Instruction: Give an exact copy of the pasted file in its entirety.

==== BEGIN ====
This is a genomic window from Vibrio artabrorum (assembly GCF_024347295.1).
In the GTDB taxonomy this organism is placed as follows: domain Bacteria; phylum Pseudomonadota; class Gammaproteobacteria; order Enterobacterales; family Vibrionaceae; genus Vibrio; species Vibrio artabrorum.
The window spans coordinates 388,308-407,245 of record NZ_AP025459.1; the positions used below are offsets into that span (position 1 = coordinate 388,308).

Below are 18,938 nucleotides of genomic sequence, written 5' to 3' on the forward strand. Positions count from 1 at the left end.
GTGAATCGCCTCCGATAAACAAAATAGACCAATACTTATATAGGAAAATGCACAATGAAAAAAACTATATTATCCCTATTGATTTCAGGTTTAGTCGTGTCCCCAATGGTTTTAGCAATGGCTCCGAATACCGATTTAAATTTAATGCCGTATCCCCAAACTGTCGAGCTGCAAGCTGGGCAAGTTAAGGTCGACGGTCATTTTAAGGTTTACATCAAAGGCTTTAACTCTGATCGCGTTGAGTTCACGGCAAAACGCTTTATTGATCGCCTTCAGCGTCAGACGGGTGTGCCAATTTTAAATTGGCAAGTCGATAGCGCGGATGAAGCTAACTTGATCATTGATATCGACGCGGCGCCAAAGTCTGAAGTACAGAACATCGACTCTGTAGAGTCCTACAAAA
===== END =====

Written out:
This is a genomic window from Vibrio artabrorum (assembly GCF_024347295.1).
In the GTDB taxonomy this organism is placed as follows: domain Bacteria; phylum Pseudomonadota; class Gammaproteobacteria; order Enterobacterales; family Vibrionaceae; genus Vibrio; species Vibrio artabrorum.
The window spans coordinates 388,308-407,245 of record NZ_AP025459.1; the positions used below are offsets into that span (position 1 = coordinate 388,308).

Below are 18,938 nucleotides of genomic sequence, written 5' to 3' on the forward strand. Positions count from 1 at the left end.
GTGAATCGCCTCCGATAAACAAAATAGACCAATACTTATATAGGAAAATGCACAATGAAAAAAACTATATTATCCCTATTGATTTCAGGTTTAGTCGTGTCCCCAATGGTTTTAGCAATGGCTCCGAATACCGATTTAAATTTAATGCCGTATCCCCAAACTGTCGAGCTGCAAGCTGGGCAAGTTAAGGTCGACGGTCATTTTAAGGTTTACATCAAAGGCTTTAACTCTGATCGCGTTGAGTTCACGGCAAAACGCTTTATTGATCGCCTTCAGCGTCAGACGGGTGTGCCAATTTTAAATTGGCAAGTCGATAGCGCGGATGAAGCTAACTTGATCATTGATATCGACGCGGCGCCAAAGTCTGAAGTACAGAACATCGACTCTGTAGAGTCCTACAAAA